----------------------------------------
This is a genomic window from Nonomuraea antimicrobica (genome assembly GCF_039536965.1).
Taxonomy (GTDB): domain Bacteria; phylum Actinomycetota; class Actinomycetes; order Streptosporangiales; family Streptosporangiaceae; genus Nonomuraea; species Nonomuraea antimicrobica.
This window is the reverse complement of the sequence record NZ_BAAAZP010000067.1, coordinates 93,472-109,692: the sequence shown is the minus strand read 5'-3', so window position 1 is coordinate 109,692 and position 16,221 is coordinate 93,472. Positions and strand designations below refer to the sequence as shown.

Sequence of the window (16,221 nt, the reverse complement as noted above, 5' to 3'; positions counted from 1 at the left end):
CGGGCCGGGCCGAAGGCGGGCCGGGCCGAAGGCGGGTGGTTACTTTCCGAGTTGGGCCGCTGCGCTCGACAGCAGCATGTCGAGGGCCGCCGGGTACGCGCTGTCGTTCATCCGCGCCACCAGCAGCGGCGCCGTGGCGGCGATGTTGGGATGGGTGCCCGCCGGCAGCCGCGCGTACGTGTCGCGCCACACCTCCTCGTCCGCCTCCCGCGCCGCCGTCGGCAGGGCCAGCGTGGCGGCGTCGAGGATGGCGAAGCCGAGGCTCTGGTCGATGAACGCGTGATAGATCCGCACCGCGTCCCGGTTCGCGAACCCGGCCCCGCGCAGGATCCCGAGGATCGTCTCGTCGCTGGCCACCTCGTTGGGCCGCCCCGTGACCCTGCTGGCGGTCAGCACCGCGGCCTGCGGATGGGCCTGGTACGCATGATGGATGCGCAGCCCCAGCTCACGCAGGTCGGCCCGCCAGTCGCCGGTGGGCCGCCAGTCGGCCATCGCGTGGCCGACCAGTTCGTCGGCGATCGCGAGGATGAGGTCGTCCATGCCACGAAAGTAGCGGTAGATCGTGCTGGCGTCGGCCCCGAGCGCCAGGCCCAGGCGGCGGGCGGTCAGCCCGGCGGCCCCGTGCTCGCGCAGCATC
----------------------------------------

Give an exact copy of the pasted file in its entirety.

This is a genomic window from Nonomuraea antimicrobica (genome assembly GCF_039536965.1).
Taxonomy (GTDB): domain Bacteria; phylum Actinomycetota; class Actinomycetes; order Streptosporangiales; family Streptosporangiaceae; genus Nonomuraea; species Nonomuraea antimicrobica.
This window is the reverse complement of the sequence record NZ_BAAAZP010000067.1, coordinates 93,472-109,692: the sequence shown is the minus strand read 5'-3', so window position 1 is coordinate 109,692 and position 16,221 is coordinate 93,472. Positions and strand designations below refer to the sequence as shown.

Sequence of the window (16,221 nt, the reverse complement as noted above, 5' to 3'; positions counted from 1 at the left end):
CGGGCCGGGCCGAAGGCGGGCCGGGCCGAAGGCGGGTGGTTACTTTCCGAGTTGGGCCGCTGCGCTCGACAGCAGCATGTCGAGGGCCGCCGGGTACGCGCTGTCGTTCATCCGCGCCACCAGCAGCGGCGCCGTGGCGGCGATGTTGGGATGGGTGCCCGCCGGCAGCCGCGCGTACGTGTCGCGCCACACCTCCTCGTCCGCCTCCCGCGCCGCCGTCGGCAGGGCCAGCGTGGCGGCGTCGAGGATGGCGAAGCCGAGGCTCTGGTCGATGAACGCGTGATAGATCCGCACCGCGTCCCGGTTCGCGAACCCGGCCCCGCGCAGGATCCCGAGGATCGTCTCGTCGCTGGCCACCTCGTTGGGCCGCCCCGTGACCCTGCTGGCGGTCAGCACCGCGGCCTGCGGATGGGCCTGGTACGCATGATGGATGCGCAGCCCCAGCTCACGCAGGTCGGCCCGCCAGTCGCCGGTGGGCCGCCAGTCGGCCATCGCGTGGCCGACCAGTTCGTCGGCGATCGCGAGGATGAGGTCGTCCATGCCACGAAAGTAGCGGTAGATCGTGCTGGCGTCGGCCCCGAGCGCCAGGCCCAGGCGGCGGGCGGTCAGCCCGGCGGCCCCGTGCTCGCGCAGCATC